Evidence of tidal distortions and mass loss from the old open cluster NGC 6791

We present the first evidence of clear signatures of tidal distortions in the density distribution of the fascinating open cluster NGC 6791. We used deep and wide-field data obtained with the Canada-France-Hawaii-Telescope covering a 2×2 square degrees area around the cluster. The two-dimensional density map obtained with the optimal matched filter technique shows a clear elongation and an irregular distribution starting from ~300" from the cluster center. At larger distances, two tails extending in opposite directions beyond the tidal radius are also visible. These features are aligned to both the absolute proper motion and to the Galactic center directions. Moreover, other overdensities appear to be stretched in a direction perpendicular to the Galactic plane. Accordingly to the behaviour observed in the density map, we find that both the surface brightness and the star count density profiles reveal a departure from a King model starting from ~600" from the center. These observational evidence suggest that NGC 6791 is currently experiencing mass loss likely due to gravitational shocking and interactions with the tidal field. We use this evidence to argue that NGC 6791 should have lost a significant fraction of its original mass. A larger initial mass would in fact explain why the cluster survived so long. Using available recipes based on analytic studies and N-body simulations, we derived the expected mass loss due to stellar evolution and tidal interactions and estimated the initial cluster mass to be M_ini=(1.5-4) x 10^5 M_sun.

Know The Star, Know the Planet. IV. A Stellar Companion to the Host star of the Eccentric Exoplanet HD 8673b [Replacement]

HD 8673 hosts a massive exoplanet in a highly eccentric orbit (e=0.723). Based on two epochs of speckle interferometry a previous publication identi?ed a candidate stellar companion. We observed HD 8673 multiple times with the 10 m Keck II telescope, the 5 m Hale telescope, the 3.63 m AEOS telescope and the 1.5m Palomar telescope in a variety of ?lters with the aim of con?rming and characterizing the stellar companion. We did not detect the candidate companion, which we now conclude was a false detection, but we did detect a fainter companion. We collected astrometry and photometry of the companion on six epochs in a variety of ?lters. The measured di?erential photometry enabled us to determine that the companion is an early M dwarf with a mass estimate of 0.33-0.45 M?. The companion has a projected separation of 10 AU, which is one of the smallest projected separations of an exoplanet host binary system. Based on the limited astrometry collected, we are able to constrain the orbit of the stellar companion to a semi-major axis of 35{60 AU, an eccentricity ? 0.5 and an inclination of 75{85?. The stellar companion has likely strongly in uenced the orbit of the exoplanet and quite possibly explains its high eccentricity.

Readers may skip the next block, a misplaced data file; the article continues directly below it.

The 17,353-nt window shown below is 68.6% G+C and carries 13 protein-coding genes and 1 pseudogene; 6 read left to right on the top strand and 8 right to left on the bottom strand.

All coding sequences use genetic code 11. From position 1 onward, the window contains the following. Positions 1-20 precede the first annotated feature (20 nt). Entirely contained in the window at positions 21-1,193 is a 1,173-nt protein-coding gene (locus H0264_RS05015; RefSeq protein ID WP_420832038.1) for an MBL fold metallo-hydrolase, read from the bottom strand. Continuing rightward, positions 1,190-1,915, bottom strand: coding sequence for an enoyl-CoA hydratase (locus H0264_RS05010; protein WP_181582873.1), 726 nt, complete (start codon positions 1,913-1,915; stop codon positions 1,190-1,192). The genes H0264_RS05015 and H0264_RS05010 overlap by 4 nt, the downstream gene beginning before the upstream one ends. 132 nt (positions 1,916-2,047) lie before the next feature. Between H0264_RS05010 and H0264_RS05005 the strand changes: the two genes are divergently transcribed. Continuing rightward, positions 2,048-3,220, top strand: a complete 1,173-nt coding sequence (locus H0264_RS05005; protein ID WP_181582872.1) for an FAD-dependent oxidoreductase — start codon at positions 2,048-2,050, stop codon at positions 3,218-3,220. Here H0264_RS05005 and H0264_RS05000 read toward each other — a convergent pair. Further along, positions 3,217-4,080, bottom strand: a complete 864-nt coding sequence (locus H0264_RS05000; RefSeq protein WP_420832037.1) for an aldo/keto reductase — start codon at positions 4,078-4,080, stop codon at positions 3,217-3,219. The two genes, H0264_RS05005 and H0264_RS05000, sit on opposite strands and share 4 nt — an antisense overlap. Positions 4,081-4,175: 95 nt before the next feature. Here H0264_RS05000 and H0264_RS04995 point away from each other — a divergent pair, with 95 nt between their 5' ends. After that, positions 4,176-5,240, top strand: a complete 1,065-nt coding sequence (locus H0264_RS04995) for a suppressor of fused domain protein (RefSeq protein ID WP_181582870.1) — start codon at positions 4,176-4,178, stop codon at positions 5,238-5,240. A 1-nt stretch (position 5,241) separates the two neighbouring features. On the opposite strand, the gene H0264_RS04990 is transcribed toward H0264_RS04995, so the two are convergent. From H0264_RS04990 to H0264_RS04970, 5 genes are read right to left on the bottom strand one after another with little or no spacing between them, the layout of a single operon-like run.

Know The Star, Know the Planet. IV. A Stellar Companion to the Host star of the Eccentric Exoplanet HD 8673b [Replacement]

HD 8673 hosts a massive exoplanet in a highly eccentric orbit (e=0.723). Based on two epochs of speckle interferometry a previous publication identi?ed a candidate stellar companion. We observed HD 8673 multiple times with the 10 m Keck II telescope, the 5 m Hale telescope, the 3.63 m AEOS telescope and the 1.5m Palomar telescope in a variety of ?lters with the aim of con?rming and characterizing the stellar companion. We did not detect the candidate companion, which we now conclude was a false detection, but we did detect a fainter companion. We collected astrometry and photometry of the companion on six epochs in a variety of ?lters. The measured di?erential photometry enabled us to determine that the companion is an early M dwarf with a mass estimate of 0.33-0.45 M?. The companion has a projected separation of 10 AU, which is one of the smallest projected separations of an exoplanet host binary system. Based on the limited astrometry collected, we are able to constrain the orbit of the stellar companion to a semi-major axis of 35{60 AU, an eccentricity ? 0.5 and an inclination of 75{85?. The stellar companion has likely strongly in uenced the orbit of the exoplanet and quite possibly explains its high eccentricity.